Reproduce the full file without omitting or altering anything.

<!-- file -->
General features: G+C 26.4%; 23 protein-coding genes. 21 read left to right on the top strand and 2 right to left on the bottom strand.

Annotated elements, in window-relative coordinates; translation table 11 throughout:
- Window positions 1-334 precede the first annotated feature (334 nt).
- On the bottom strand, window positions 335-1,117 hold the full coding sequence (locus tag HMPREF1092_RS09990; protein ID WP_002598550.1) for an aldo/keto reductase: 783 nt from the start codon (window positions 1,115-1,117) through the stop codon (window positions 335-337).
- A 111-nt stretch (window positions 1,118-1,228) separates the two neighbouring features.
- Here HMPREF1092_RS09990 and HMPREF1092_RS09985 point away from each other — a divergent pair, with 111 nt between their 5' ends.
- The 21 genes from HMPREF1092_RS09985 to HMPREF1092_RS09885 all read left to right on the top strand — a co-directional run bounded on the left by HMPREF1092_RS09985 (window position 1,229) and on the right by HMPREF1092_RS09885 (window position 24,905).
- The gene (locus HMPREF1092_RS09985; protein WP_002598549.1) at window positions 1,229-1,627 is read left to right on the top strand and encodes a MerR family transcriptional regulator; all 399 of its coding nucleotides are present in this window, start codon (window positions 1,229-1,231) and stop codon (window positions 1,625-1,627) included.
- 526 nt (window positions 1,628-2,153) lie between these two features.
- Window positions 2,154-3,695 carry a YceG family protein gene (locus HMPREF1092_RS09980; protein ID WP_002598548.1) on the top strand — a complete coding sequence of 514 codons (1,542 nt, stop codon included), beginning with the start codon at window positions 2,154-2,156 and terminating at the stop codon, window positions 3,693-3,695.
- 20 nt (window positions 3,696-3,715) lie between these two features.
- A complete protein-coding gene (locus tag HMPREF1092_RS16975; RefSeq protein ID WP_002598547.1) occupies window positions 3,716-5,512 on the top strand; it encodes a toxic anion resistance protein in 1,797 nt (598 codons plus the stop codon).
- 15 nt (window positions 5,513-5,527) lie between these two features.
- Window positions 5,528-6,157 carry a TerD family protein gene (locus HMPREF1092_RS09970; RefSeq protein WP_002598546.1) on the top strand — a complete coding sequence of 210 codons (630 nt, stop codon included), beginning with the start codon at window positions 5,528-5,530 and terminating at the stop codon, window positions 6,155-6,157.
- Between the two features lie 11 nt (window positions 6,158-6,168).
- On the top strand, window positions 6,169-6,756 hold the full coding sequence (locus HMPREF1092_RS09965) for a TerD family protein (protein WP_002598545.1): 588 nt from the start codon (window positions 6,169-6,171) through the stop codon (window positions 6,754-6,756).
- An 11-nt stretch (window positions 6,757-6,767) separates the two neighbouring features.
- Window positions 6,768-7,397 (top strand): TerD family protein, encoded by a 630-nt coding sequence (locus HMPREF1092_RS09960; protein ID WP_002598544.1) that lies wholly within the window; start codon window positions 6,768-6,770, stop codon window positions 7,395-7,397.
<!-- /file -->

General features: G+C 26.4%; 23 protein-coding genes. 21 read left to right on the top strand and 2 right to left on the bottom strand.

Annotated elements, in window-relative coordinates; translation table 11 throughout:
- Window positions 1-334 precede the first annotated feature (334 nt).
- On the bottom strand, window positions 335-1,117 hold the full coding sequence (locus tag HMPREF1092_RS09990; protein ID WP_002598550.1) for an aldo/keto reductase: 783 nt from the start codon (window positions 1,115-1,117) through the stop codon (window positions 335-337).
- A 111-nt stretch (window positions 1,118-1,228) separates the two neighbouring features.
- Here HMPREF1092_RS09990 and HMPREF1092_RS09985 point away from each other — a divergent pair, with 111 nt between their 5' ends.
- The 21 genes from HMPREF1092_RS09985 to HMPREF1092_RS09885 all read left to right on the top strand — a co-directional run bounded on the left by HMPREF1092_RS09985 (window position 1,229) and on the right by HMPREF1092_RS09885 (window position 24,905).
- The gene (locus HMPREF1092_RS09985; protein WP_002598549.1) at window positions 1,229-1,627 is read left to right on the top strand and encodes a MerR family transcriptional regulator; all 399 of its coding nucleotides are present in this window, start codon (window positions 1,229-1,231) and stop codon (window positions 1,625-1,627) included.
- 526 nt (window positions 1,628-2,153) lie between these two features.
- Window positions 2,154-3,695 carry a YceG family protein gene (locus HMPREF1092_RS09980; protein ID WP_002598548.1) on the top strand — a complete coding sequence of 514 codons (1,542 nt, stop codon included), beginning with the start codon at window positions 2,154-2,156 and terminating at the stop codon, window positions 3,693-3,695.
- 20 nt (window positions 3,696-3,715) lie between these two features.
- A complete protein-coding gene (locus tag HMPREF1092_RS16975; RefSeq protein ID WP_002598547.1) occupies window positions 3,716-5,512 on the top strand; it encodes a toxic anion resistance protein in 1,797 nt (598 codons plus the stop codon).
- 15 nt (window positions 5,513-5,527) lie between these two features.
- Window positions 5,528-6,157 carry a TerD family protein gene (locus HMPREF1092_RS09970; RefSeq protein WP_002598546.1) on the top strand — a complete coding sequence of 210 codons (630 nt, stop codon included), beginning with the start codon at window positions 5,528-5,530 and terminating at the stop codon, window positions 6,155-6,157.
- Between the two features lie 11 nt (window positions 6,158-6,168).
- On the top strand, window positions 6,169-6,756 hold the full coding sequence (locus HMPREF1092_RS09965) for a TerD family protein (protein WP_002598545.1): 588 nt from the start codon (window positions 6,169-6,171) through the stop codon (window positions 6,754-6,756).
- An 11-nt stretch (window positions 6,757-6,767) separates the two neighbouring features.
- Window positions 6,768-7,397 (top strand): TerD family protein, encoded by a 630-nt coding sequence (locus HMPREF1092_RS09960; protein ID WP_002598544.1) that lies wholly within the window; start codon window positions 6,768-6,770, stop codon window positions 7,395-7,397.